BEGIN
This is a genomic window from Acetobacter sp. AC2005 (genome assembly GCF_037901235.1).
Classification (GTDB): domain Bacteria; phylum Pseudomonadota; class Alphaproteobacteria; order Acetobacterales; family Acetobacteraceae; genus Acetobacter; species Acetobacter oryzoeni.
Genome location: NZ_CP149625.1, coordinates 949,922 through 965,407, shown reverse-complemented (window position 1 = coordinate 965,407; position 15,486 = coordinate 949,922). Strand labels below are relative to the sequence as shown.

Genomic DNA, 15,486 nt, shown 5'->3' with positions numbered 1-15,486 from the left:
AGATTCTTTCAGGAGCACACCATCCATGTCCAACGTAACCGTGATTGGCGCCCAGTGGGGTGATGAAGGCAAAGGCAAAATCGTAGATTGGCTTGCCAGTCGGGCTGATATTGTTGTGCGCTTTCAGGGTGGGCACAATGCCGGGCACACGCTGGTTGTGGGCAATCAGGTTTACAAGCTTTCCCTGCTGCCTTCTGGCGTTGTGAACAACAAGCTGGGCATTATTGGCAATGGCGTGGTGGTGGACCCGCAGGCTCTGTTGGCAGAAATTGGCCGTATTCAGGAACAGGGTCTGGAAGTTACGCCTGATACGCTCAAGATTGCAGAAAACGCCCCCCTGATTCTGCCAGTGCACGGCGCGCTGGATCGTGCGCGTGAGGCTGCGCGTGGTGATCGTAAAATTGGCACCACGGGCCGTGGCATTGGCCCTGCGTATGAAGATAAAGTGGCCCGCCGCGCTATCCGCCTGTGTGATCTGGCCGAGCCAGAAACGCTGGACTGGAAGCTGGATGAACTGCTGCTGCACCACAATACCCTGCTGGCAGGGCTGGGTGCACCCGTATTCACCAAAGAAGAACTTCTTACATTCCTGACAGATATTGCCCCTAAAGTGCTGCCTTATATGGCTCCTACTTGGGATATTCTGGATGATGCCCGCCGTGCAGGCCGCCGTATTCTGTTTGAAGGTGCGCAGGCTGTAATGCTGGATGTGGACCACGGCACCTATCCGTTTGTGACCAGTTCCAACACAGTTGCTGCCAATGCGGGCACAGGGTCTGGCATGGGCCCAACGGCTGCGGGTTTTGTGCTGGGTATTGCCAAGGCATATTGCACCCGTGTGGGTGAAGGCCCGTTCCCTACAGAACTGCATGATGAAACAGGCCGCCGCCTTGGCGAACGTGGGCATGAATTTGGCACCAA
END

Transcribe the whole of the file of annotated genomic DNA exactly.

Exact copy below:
This is a genomic window from Acetobacter sp. AC2005 (genome assembly GCF_037901235.1).
Classification (GTDB): domain Bacteria; phylum Pseudomonadota; class Alphaproteobacteria; order Acetobacterales; family Acetobacteraceae; genus Acetobacter; species Acetobacter oryzoeni.
Genome location: NZ_CP149625.1, coordinates 949,922 through 965,407, shown reverse-complemented (window position 1 = coordinate 965,407; position 15,486 = coordinate 949,922). Strand labels below are relative to the sequence as shown.

Genomic DNA, 15,486 nt, shown 5'->3' with positions numbered 1-15,486 from the left:
AGATTCTTTCAGGAGCACACCATCCATGTCCAACGTAACCGTGATTGGCGCCCAGTGGGGTGATGAAGGCAAAGGCAAAATCGTAGATTGGCTTGCCAGTCGGGCTGATATTGTTGTGCGCTTTCAGGGTGGGCACAATGCCGGGCACACGCTGGTTGTGGGCAATCAGGTTTACAAGCTTTCCCTGCTGCCTTCTGGCGTTGTGAACAACAAGCTGGGCATTATTGGCAATGGCGTGGTGGTGGACCCGCAGGCTCTGTTGGCAGAAATTGGCCGTATTCAGGAACAGGGTCTGGAAGTTACGCCTGATACGCTCAAGATTGCAGAAAACGCCCCCCTGATTCTGCCAGTGCACGGCGCGCTGGATCGTGCGCGTGAGGCTGCGCGTGGTGATCGTAAAATTGGCACCACGGGCCGTGGCATTGGCCCTGCGTATGAAGATAAAGTGGCCCGCCGCGCTATCCGCCTGTGTGATCTGGCCGAGCCAGAAACGCTGGACTGGAAGCTGGATGAACTGCTGCTGCACCACAATACCCTGCTGGCAGGGCTGGGTGCACCCGTATTCACCAAAGAAGAACTTCTTACATTCCTGACAGATATTGCCCCTAAAGTGCTGCCTTATATGGCTCCTACTTGGGATATTCTGGATGATGCCCGCCGTGCAGGCCGCCGTATTCTGTTTGAAGGTGCGCAGGCTGTAATGCTGGATGTGGACCACGGCACCTATCCGTTTGTGACCAGTTCCAACACAGTTGCTGCCAATGCGGGCACAGGGTCTGGCATGGGCCCAACGGCTGCGGGTTTTGTGCTGGGTATTGCCAAGGCATATTGCACCCGTGTGGGTGAAGGCCCGTTCCCTACAGAACTGCATGATGAAACAGGCCGCCGCCTTGGCGAACGTGGGCATGAATTTGGCACCAA